Drilling into your keyword research
Any organic search campaign starts with keyword research. As a site owner, you have to decide what you want to rank for before you start investing in content, link building, submission or any of the other SEO tactics that might be in your strategy.
The first point in most keyword research 101 articles (including our own) is the need to strike a balance between volume and competition.
Just as a term that nobody searches on is of little value, regardless of how winnable it is, a search term with mouth-watering local search numbers is going to be a bad choice if the first five pages of results are dominated by competitors with more cash and superior domain authority.
But keyword research is more complicated than a simple volume / competition trade-off. The most obvious additional consideration is convertibility. People are searching for it, you think you can rank for it, but will it be worth the effort?
Seasoned Adwords users will be familiar with the need to filter out irrelevant search traffic. When it comes to organic campaigns, it’s equally important not to throw resource at terms that will bring the wrong type of visitor to your website.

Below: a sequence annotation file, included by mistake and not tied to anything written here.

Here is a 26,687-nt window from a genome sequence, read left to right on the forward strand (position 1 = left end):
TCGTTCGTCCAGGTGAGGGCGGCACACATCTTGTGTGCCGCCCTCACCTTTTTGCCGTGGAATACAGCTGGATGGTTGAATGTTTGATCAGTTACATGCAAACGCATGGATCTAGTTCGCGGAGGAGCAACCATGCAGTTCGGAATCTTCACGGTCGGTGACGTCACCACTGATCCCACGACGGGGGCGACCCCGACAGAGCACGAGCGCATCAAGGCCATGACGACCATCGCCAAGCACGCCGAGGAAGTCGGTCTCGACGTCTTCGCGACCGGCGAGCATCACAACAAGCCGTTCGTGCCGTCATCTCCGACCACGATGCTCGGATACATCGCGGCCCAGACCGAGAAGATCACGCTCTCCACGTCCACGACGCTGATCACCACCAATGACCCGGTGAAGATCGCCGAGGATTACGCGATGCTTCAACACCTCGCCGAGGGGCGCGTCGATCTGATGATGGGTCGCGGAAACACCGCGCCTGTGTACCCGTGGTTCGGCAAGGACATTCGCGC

If you run an online bicycle repair store, for example, you’ll want to be careful not to work your socks off ranking for terms that are mostly used by motorcycle enthusiasts. Some crossover is inevitable, but you need to keep a close eye on your analytics.
A high bounce-rate or poor conversion might not be the fault of long page load times, a lack of fresh content or a badly-located call-to-action. You could just be ranking for the wrong search terms.
Some other questions to consider as you begin your keyword research:
How should we measure competition?
Google’s number of indexed pages figure often gets bashed on blogs and forums. It should still be in the mix, but you’ll also want to look at the indicators on the various free keyword research tools at your disposal. The presence of sponsored links from your competitors is usually a good indicator of how relevant and valuable the traffic is likely to be.
Which search engine do we use?
This sounds obvious, but it’s often overlooked. Sure, Google dominates the local market here, but if you’re targeting customers overseas then remove your Google Goggles. Other engines with decent market shares will provide useful data for your keyword research.
How do we account for personalised results?
Every few months there’s a search trend that means the end of the road for SEO. Personalised search is the latest harbinger of doom, but don’t be fooled. Where your site ranks when you sign out and search your target keywords (or use one of the many excellent, free rank checking tools) still matters and is still a good indication of what your target audience is seeing.